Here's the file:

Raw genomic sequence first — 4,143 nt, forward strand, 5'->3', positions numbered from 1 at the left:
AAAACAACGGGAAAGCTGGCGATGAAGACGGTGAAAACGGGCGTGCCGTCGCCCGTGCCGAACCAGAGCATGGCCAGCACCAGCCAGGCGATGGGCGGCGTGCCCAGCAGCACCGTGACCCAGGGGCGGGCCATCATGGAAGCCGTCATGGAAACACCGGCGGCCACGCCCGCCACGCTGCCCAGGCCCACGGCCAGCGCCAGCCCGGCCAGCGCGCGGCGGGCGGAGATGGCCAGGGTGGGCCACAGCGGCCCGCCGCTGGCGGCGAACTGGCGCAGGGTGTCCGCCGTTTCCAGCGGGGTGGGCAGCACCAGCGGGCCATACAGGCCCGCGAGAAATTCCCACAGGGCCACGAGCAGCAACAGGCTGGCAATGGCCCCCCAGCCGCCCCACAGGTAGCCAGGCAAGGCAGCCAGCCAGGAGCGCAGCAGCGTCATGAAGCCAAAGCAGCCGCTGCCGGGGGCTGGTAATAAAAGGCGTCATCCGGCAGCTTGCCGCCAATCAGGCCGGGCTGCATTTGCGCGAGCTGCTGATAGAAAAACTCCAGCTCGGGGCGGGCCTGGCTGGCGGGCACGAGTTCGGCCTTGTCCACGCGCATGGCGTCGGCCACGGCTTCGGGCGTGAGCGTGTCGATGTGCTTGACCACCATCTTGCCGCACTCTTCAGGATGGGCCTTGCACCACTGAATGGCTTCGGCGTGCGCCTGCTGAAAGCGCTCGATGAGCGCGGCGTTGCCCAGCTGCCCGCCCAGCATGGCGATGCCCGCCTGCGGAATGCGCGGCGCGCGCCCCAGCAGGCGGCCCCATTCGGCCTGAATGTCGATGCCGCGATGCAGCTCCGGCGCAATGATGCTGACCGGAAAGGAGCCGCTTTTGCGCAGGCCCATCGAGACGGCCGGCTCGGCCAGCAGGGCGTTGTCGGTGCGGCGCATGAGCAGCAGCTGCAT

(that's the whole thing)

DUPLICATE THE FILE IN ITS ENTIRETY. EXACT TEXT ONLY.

Raw genomic sequence first — 4,143 nt, forward strand, 5'->3', positions numbered from 1 at the left:
AAAACAACGGGAAAGCTGGCGATGAAGACGGTGAAAACGGGCGTGCCGTCGCCCGTGCCGAACCAGAGCATGGCCAGCACCAGCCAGGCGATGGGCGGCGTGCCCAGCAGCACCGTGACCCAGGGGCGGGCCATCATGGAAGCCGTCATGGAAACACCGGCGGCCACGCCCGCCACGCTGCCCAGGCCCACGGCCAGCGCCAGCCCGGCCAGCGCGCGGCGGGCGGAGATGGCCAGGGTGGGCCACAGCGGCCCGCCGCTGGCGGCGAACTGGCGCAGGGTGTCCGCCGTTTCCAGCGGGGTGGGCAGCACCAGCGGGCCATACAGGCCCGCGAGAAATTCCCACAGGGCCACGAGCAGCAACAGGCTGGCAATGGCCCCCCAGCCGCCCCACAGGTAGCCAGGCAAGGCAGCCAGCCAGGAGCGCAGCAGCGTCATGAAGCCAAAGCAGCCGCTGCCGGGGGCTGGTAATAAAAGGCGTCATCCGGCAGCTTGCCGCCAATCAGGCCGGGCTGCATTTGCGCGAGCTGCTGATAGAAAAACTCCAGCTCGGGGCGGGCCTGGCTGGCGGGCACGAGTTCGGCCTTGTCCACGCGCATGGCGTCGGCCACGGCTTCGGGCGTGAGCGTGTCGATGTGCTTGACCACCATCTTGCCGCACTCTTCAGGATGGGCCTTGCACCACTGAATGGCTTCGGCGTGCGCCTGCTGAAAGCGCTCGATGAGCGCGGCGTTGCCCAGCTGCCCGCCCAGCATGGCGATGCCCGCCTGCGGAATGCGCGGCGCGCGCCCCAGCAGGCGGCCCCATTCGGCCTGAATGTCGATGCCGCGATGCAGCTCCGGCGCAATGATGCTGACCGGAAAGGAGCCGCTTTTGCGCAGGCCCATCGAGACGGCCGGCTCGGCCAGCAGGGCGTTGTCGGTGCGGCGCATGAGCAGCAGCTGCAT